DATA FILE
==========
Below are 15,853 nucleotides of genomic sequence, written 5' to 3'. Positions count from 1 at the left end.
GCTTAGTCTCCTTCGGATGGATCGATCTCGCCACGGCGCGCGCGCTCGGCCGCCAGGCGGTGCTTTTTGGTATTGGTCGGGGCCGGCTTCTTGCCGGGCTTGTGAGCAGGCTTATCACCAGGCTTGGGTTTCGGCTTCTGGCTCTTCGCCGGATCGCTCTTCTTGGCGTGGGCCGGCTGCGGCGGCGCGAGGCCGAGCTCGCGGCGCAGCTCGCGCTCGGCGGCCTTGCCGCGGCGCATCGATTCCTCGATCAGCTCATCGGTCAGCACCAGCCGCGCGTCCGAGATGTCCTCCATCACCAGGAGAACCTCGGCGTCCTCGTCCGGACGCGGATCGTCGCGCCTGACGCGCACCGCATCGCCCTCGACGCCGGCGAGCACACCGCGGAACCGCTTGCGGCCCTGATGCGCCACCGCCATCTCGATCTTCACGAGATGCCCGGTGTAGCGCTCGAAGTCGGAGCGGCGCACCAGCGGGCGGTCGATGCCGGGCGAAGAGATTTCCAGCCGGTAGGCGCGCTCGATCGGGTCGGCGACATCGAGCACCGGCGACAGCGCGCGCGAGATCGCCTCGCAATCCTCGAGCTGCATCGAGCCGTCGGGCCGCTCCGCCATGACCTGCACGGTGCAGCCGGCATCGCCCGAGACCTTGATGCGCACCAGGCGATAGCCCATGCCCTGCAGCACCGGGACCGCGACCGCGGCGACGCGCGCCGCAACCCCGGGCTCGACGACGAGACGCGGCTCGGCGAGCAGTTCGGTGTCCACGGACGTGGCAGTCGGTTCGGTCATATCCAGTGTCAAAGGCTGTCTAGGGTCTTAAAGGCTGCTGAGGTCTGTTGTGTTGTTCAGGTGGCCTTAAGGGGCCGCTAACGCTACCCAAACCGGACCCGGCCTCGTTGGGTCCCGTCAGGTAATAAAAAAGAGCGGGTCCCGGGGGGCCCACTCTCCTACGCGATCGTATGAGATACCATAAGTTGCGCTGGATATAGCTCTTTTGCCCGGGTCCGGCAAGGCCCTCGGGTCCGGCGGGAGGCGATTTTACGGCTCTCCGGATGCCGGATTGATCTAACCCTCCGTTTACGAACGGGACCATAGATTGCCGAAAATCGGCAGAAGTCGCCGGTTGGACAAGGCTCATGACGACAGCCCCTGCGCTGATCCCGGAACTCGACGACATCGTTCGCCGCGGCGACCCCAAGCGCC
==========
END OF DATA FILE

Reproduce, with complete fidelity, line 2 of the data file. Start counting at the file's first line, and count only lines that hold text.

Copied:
GCTTAGTCTCCTTCGGATGGATCGATCTCGCCACGGCGCGCGCGCTCGGCCGCCAGGCGGTGCTTTTTGGTATTGGTCGGGGCCGGCTTCTTGCCGGGCTTGTGAGCAGGCTTATCACCAGGCTTGGGTTTCGGCTTCTGGCTCTTCGCCGGATCGCTCTTCTTGGCGTGGGCCGGCTGCGGCGGCGCGAGGCCGAGCTCGCGGCGCAGCTCGCGCTCGGCGGCCTTGCCGCGGCGCATCGATTCCTCGATCAGCTCATCGGTCAGCACCAGCCGCGCGTCCGAGATGTCCTCCATCACCAGGAGAACCTCGGCGTCCTCGTCCGGACGCGGATCGTCGCGCCTGACGCGCACCGCATCGCCCTCGACGCCGGCGAGCACACCGCGGAACCGCTTGCGGCCCTGATGCGCCACCGCCATCTCGATCTTCACGAGATGCCCGGTGTAGCGCTCGAAGTCGGAGCGGCGCACCAGCGGGCGGTCGATGCCGGGCGAAGAGATTTCCAGCCGGTAGGCGCGCTCGATCGGGTCGGCGACATCGAGCACCGGCGACAGCGCGCGCGAGATCGCCTCGCAATCCTCGAGCTGCATCGAGCCGTCGGGCCGCTCCGCCATGACCTGCACGGTGCAGCCGGCATCGCCCGAGACCTTGATGCGCACCAGGCGATAGCCCATGCCCTGCAGCACCGGGACCGCGACCGCGGCGACGCGCGCCGCAACCCCGGGCTCGACGACGAGACGCGGCTCGGCGAGCAGTTCGGTGTCCACGGACGTGGCAGTCGGTTCGGTCATATCCAGTGTCAAAGGCTGTCTAGGGTCTTAAAGGCTGCTGAGGTCTGTTGTGTTGTTCAGGTGGCCTTAAGGGGCCGCTAACGCTACCCAAACCGGACCCGGCCTCGTTGGGTCCCGTCAGGTAATAAAAAAGAGCGGGTCCCGGGGGGCCCACTCTCCTACGCGATCGTATGAGATACCATAAGTTGCGCTGGATATAGCTCTTTTGCCCGGGTCCGGCAAGGCCCTCGGGTCCGGCGGGAGGCGATTTTACGGCTCTCCGGATGCCGGATTGATCTAACCCTCCGTTTACGAACGGGACCATAGATTGCCGAAAATCGGCAGAAGTCGCCGGTTGGACAAGGCTCATGACGACAGCCCCTGCGCTGATCCCGGAACTCGACGACATCGTTCGCCGCGGCGACCCCAAGCGCC